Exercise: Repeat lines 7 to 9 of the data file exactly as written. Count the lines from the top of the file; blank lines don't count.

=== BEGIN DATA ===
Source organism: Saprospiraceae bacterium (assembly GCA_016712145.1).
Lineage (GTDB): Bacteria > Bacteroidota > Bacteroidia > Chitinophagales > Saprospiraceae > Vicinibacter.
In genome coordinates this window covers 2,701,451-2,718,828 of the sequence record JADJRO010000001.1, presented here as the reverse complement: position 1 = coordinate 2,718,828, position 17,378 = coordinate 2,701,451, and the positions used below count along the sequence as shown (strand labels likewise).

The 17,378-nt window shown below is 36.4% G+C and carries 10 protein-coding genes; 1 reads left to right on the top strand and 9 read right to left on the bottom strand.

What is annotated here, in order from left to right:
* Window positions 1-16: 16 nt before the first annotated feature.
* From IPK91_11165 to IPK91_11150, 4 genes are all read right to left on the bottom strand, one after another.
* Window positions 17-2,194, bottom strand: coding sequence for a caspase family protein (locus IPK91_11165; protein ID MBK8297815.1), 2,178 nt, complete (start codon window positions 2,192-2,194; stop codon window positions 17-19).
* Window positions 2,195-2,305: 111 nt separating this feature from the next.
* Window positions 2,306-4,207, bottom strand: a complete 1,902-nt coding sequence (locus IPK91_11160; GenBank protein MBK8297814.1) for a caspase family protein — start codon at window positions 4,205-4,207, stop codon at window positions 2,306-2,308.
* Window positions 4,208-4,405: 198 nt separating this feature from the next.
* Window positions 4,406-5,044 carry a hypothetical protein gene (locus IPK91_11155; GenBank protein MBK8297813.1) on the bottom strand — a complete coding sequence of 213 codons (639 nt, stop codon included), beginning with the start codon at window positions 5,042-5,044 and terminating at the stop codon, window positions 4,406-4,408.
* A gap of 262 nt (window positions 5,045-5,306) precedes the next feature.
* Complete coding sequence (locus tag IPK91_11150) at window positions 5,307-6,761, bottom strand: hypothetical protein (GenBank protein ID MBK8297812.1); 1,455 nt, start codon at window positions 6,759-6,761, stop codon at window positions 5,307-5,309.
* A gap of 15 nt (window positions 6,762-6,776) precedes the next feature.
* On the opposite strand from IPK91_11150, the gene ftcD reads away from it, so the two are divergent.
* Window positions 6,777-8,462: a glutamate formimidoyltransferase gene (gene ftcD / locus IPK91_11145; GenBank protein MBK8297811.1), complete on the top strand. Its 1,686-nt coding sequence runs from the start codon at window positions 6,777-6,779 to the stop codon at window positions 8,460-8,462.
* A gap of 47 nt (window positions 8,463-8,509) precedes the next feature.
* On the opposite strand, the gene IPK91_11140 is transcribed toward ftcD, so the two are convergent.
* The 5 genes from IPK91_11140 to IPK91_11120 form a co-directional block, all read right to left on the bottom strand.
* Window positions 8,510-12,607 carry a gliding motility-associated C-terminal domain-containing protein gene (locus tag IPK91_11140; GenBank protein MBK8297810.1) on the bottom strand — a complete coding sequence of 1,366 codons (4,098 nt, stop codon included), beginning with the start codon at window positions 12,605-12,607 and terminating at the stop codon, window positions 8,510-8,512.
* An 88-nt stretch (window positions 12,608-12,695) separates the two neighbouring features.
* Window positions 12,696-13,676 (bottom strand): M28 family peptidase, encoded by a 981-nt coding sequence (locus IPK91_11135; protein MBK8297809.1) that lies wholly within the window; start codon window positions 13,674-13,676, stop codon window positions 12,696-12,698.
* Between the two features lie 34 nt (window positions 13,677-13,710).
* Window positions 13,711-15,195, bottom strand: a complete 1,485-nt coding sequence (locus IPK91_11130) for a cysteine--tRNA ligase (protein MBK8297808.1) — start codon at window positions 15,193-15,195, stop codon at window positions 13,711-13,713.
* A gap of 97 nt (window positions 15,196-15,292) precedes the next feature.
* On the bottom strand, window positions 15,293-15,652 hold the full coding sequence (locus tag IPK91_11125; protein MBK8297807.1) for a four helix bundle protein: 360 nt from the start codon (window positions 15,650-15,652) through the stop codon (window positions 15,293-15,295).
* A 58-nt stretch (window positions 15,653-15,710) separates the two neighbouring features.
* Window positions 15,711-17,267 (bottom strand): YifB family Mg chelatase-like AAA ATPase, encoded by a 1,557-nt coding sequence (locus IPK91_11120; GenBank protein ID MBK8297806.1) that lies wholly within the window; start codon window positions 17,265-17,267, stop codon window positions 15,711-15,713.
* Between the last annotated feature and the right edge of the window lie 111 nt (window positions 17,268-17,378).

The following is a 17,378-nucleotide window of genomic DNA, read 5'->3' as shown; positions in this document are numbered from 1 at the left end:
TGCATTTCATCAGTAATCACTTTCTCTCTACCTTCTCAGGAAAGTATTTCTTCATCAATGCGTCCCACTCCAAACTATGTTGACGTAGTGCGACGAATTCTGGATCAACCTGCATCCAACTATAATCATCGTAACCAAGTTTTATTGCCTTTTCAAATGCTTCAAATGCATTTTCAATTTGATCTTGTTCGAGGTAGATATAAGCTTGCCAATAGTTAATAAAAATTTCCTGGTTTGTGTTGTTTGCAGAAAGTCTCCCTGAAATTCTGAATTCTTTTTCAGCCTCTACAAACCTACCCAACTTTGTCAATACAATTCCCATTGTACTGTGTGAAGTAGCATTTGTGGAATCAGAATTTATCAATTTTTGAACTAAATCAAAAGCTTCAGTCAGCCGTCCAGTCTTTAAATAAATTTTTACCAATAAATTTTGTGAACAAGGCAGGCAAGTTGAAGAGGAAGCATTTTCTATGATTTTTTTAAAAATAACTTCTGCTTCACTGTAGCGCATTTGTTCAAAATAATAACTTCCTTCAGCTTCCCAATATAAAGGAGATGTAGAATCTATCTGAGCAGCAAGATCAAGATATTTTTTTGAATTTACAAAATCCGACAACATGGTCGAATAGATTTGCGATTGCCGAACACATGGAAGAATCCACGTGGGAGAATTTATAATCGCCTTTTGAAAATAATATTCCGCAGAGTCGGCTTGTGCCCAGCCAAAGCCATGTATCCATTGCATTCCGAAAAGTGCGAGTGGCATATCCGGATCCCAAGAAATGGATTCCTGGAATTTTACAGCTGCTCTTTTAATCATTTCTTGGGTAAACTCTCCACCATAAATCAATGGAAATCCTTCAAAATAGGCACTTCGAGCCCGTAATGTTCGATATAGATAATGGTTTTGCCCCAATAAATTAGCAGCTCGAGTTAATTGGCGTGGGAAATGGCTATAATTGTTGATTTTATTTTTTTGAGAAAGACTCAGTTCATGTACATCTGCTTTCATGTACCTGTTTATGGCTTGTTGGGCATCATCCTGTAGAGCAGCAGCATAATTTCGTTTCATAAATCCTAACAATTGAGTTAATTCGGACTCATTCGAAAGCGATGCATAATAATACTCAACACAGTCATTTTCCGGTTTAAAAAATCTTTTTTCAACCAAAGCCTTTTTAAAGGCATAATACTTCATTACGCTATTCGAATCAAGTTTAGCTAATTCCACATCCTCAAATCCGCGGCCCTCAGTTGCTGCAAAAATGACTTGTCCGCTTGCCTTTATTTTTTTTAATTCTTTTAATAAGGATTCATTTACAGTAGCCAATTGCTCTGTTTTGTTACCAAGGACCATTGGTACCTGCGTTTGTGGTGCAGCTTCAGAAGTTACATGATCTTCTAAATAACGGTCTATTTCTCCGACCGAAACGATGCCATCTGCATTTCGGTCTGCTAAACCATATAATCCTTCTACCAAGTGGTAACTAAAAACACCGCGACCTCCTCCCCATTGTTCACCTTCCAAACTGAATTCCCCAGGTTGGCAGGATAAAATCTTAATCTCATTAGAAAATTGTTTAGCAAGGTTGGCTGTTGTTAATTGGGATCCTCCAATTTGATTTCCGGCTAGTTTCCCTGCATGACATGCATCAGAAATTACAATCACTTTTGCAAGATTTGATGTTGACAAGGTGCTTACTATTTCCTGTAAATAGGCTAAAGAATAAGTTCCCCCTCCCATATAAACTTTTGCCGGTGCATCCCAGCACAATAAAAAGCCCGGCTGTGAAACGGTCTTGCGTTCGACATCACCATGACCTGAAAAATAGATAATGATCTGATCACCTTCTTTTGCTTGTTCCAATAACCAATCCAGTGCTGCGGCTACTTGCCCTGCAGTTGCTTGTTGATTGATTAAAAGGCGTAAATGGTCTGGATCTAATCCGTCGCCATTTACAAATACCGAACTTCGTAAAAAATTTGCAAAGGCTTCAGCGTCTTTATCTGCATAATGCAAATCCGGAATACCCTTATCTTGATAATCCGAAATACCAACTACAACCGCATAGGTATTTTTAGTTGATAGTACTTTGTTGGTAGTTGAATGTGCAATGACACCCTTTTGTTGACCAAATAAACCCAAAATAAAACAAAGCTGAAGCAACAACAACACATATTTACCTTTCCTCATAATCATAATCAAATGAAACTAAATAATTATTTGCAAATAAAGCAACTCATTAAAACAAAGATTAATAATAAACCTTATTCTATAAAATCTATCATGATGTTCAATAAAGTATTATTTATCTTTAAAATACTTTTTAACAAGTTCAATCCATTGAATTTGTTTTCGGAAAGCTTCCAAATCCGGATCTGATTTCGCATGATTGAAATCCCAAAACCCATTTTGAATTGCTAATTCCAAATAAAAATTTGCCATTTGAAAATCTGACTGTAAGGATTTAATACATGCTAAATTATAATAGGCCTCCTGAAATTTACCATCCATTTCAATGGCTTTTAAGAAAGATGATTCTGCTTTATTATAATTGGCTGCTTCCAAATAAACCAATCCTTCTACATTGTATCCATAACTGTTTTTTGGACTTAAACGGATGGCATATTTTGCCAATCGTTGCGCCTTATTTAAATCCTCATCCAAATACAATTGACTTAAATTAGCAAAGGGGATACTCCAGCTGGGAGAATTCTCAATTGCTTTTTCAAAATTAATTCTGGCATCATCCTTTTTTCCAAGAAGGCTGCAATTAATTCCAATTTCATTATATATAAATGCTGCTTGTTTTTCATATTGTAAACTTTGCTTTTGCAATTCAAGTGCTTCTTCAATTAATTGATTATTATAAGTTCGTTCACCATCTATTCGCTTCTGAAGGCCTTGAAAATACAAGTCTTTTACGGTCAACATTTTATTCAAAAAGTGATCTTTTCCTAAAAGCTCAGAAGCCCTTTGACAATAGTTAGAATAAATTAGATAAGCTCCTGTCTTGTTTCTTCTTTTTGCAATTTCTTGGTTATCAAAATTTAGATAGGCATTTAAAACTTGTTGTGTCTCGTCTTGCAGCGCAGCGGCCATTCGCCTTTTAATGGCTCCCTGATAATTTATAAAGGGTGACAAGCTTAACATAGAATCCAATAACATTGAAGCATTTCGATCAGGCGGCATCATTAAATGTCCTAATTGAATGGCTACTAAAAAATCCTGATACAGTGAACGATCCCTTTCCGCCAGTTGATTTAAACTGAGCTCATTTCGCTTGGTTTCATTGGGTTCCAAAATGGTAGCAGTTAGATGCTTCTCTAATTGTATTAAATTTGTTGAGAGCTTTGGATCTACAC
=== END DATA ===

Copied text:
* From IPK91_11165 to IPK91_11150, 4 genes are all read right to left on the bottom strand, one after another.
* Window positions 17-2,194, bottom strand: coding sequence for a caspase family protein (locus IPK91_11165; protein ID MBK8297815.1), 2,178 nt, complete (start codon window positions 2,192-2,194; stop codon window positions 17-19).
* Window positions 2,195-2,305: 111 nt separating this feature from the next.